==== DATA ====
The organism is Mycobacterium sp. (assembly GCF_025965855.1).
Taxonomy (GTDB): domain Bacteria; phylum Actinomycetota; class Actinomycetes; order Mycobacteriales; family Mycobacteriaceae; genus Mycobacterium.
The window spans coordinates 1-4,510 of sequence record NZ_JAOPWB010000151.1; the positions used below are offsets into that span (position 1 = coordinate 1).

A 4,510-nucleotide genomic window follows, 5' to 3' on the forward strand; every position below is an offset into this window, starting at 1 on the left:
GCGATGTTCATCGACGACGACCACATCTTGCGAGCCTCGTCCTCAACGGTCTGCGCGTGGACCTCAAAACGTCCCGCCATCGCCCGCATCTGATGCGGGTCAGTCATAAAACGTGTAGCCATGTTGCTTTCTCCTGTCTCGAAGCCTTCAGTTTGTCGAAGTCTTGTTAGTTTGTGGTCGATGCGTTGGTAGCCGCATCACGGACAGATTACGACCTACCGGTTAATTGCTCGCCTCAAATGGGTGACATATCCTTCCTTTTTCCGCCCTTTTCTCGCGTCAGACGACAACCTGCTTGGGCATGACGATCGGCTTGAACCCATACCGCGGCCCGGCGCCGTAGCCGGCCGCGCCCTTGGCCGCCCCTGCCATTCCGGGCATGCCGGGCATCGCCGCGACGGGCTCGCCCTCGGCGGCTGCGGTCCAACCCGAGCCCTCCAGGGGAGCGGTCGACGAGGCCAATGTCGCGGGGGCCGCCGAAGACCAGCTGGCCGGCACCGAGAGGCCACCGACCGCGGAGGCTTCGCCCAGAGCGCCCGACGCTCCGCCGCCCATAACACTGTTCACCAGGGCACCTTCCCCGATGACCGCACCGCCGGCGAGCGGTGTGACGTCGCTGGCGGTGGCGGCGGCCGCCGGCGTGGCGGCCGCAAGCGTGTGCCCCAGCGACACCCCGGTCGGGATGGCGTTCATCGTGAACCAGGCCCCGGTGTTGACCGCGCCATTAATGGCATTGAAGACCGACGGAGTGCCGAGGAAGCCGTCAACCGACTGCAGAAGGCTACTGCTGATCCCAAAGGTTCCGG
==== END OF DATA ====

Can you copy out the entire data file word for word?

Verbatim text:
The organism is Mycobacterium sp. (assembly GCF_025965855.1).
Taxonomy (GTDB): domain Bacteria; phylum Actinomycetota; class Actinomycetes; order Mycobacteriales; family Mycobacteriaceae; genus Mycobacterium.
The window spans coordinates 1-4,510 of sequence record NZ_JAOPWB010000151.1; the positions used below are offsets into that span (position 1 = coordinate 1).

A 4,510-nucleotide genomic window follows, 5' to 3' on the forward strand; every position below is an offset into this window, starting at 1 on the left:
GCGATGTTCATCGACGACGACCACATCTTGCGAGCCTCGTCCTCAACGGTCTGCGCGTGGACCTCAAAACGTCCCGCCATCGCCCGCATCTGATGCGGGTCAGTCATAAAACGTGTAGCCATGTTGCTTTCTCCTGTCTCGAAGCCTTCAGTTTGTCGAAGTCTTGTTAGTTTGTGGTCGATGCGTTGGTAGCCGCATCACGGACAGATTACGACCTACCGGTTAATTGCTCGCCTCAAATGGGTGACATATCCTTCCTTTTTCCGCCCTTTTCTCGCGTCAGACGACAACCTGCTTGGGCATGACGATCGGCTTGAACCCATACCGCGGCCCGGCGCCGTAGCCGGCCGCGCCCTTGGCCGCCCCTGCCATTCCGGGCATGCCGGGCATCGCCGCGACGGGCTCGCCCTCGGCGGCTGCGGTCCAACCCGAGCCCTCCAGGGGAGCGGTCGACGAGGCCAATGTCGCGGGGGCCGCCGAAGACCAGCTGGCCGGCACCGAGAGGCCACCGACCGCGGAGGCTTCGCCCAGAGCGCCCGACGCTCCGCCGCCCATAACACTGTTCACCAGGGCACCTTCCCCGATGACCGCACCGCCGGCGAGCGGTGTGACGTCGCTGGCGGTGGCGGCGGCCGCCGGCGTGGCGGCCGCAAGCGTGTGCCCCAGCGACACCCCGGTCGGGATGGCGTTCATCGTGAACCAGGCCCCGGTGTTGACCGCGCCATTAATGGCATTGAAGACCGACGGAGTGCCGAGGAAGCCGTCAACCGACTGCAGAAGGCTACTGCTGATCCCAAAGGTTCCGG